1) Temperate margs range from 2000-2500 m above sea level and are formed on the flat plateau especially at the foothills of mountains. These extensive lovely meadows support beautiful turf of many nutritive herbs and fodder grasses.
2.) Sub alpine margs are existing in between 2500-3000 m above sea level especially on the ridges and inner mountain ranges. These are also extensive but are sloppy; often inhabited by plants of stunted bushy habit, under which a rich carpet of grasses and sedges in association with lovely sub alpine medicinal herbs are existing.
3.) Alpine pastures are situated between 3200 m up to snow line, forming a distinct belt beholding innumerable handsome herbs, nestling sometimes in accessible places or growing under the shady thickest of lush green forest. These lovely, rich pasturelands support large herds of our wild migratory herbivores and domesticated animals of our villagers and nomads (Gujjars and Bakerwalls), who solely depend on their livestock roaming along with them from one pastureland to the other during summer and winter months, providing flesh, milk, wool and hide locally. Thus playing a key role in developing the economy of the state to a great extent. Many grassland along with marginal lands locally called "Chariae"or gassae chariae (free grazing lands) are almost neglected by the concerned authorities and are at the verge of vanishing. Part of them have been encroached, fenced and planted with timber trees by the locals or at places residential houses have been illegally constructed with the result many of them have almost shrunk and squeezed. Sub alpine pasturelands too have totally changed in their form, because of the felling of forest trees, bushes and rushes for the construction of residential houses and other commercial 3-7 star hotels and guest houses, as the people desire to spend their holidays in solitude away from public noise and other such disturbances. Large tracts of our grasslands are converted into arable and brought under cultivation of cereal grasses like wheat, barley, maize; oats etc. at places rice is cultivated in the terraced fields changing the grass lands into paddy fields. Free access of the tourists without any proper waste disposal system and strict check on eco degradation has played havoc, construction of golf courses, recreation and children parks in these margs have also squeezed them and reduced the biodiversity by carpeting with the artificial grasses.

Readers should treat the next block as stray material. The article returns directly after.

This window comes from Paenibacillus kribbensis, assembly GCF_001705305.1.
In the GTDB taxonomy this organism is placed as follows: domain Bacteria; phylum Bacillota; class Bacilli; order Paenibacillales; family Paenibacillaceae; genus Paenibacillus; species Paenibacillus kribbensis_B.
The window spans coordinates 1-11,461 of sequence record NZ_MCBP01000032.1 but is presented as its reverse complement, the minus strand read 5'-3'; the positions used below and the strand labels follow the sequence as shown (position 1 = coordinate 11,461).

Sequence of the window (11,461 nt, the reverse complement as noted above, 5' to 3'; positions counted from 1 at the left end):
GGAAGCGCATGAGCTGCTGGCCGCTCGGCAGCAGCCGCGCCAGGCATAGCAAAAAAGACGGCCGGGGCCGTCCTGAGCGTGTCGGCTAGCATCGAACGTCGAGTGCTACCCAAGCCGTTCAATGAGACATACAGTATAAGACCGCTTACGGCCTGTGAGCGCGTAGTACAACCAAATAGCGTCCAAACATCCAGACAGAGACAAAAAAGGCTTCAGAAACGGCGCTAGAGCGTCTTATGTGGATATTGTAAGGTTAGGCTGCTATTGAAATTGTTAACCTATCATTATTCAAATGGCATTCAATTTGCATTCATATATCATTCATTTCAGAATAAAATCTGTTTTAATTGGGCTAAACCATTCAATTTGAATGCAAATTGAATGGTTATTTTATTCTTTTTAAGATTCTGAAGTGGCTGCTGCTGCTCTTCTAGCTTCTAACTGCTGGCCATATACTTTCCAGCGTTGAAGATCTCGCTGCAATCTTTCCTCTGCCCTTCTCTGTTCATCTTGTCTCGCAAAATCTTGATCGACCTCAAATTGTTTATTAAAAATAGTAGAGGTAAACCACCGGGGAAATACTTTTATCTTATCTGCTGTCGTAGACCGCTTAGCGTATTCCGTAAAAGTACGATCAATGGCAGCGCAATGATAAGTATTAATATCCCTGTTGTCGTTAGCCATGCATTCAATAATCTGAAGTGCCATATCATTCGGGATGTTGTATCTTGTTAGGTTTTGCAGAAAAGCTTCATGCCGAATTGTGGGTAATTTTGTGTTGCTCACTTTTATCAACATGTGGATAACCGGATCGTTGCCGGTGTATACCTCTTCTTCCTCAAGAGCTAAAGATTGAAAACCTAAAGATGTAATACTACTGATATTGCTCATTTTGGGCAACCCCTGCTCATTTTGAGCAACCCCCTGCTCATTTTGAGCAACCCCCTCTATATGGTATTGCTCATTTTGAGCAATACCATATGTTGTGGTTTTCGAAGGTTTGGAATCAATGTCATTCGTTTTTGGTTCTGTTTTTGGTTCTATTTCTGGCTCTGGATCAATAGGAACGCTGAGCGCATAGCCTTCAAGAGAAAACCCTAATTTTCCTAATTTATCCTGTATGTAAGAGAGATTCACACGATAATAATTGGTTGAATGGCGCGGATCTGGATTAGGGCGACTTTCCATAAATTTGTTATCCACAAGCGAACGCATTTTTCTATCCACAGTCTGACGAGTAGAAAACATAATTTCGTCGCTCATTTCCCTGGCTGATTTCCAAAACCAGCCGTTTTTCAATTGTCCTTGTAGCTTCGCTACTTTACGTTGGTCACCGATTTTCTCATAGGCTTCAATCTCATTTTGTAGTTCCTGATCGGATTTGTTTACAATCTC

Alpine meadows were supporting huge number of medicinal herbs besides other fodder grasses, are unrestrictedly grazed by sheep and goats that has resulted in the replacement and proliferation of number of useless and obnoxious weeds that are not edible but poisonous and harmful to the livestock, besides exterminating other nutritive alpine herbs. The unregulated and uncontrolled grazing and felling of the trees is responsible for the destruction of many rare and endemic grass species, where no chance is given to the seedling to regenerate due to over grazing by the local flocks. The deleterious effect on the quality of pasturelands by the spread of obnoxious, useless and poisonous weeds is of great concern and are the areas of much interest for the botanist because they provide excellent examples of the effect of competition and selection and of the development of a different local flora. In Malkha area (largest grave yard of Muslims at the foot hill of Hari Parbat Fort) which was once supporting the flora of its own including medicinal plants like Tetwen, isband, tseri tamool, lossi gassae etc. in abundance has now been totally replaced by thick covers of thorny bush from Rajasthan brought here through sheep.

The condition of our vast spread grasslands and meadows is pitiable because of the mismanagement, overgrazing, erosion of the land and the illegal encroachment for the construction of the residential houses, guesthouses, restaurants and the lands leased for the construction of 5 or 7 star hotels. Now even sold to the shrine board for the increase of pollution and filth and for the construction of the latrines and other such barracks. Vast tracts have been converted into national and international golf fields and public parks. Heavy rush of the local and foreign visitors now reaching up to the snow peak zones by chair lifts locally called Gondola or by trekking and trespassing has affected ecologically sensitive varieties that are taking their last breaths, changing the whole biodiversity of our naturally rich meadows.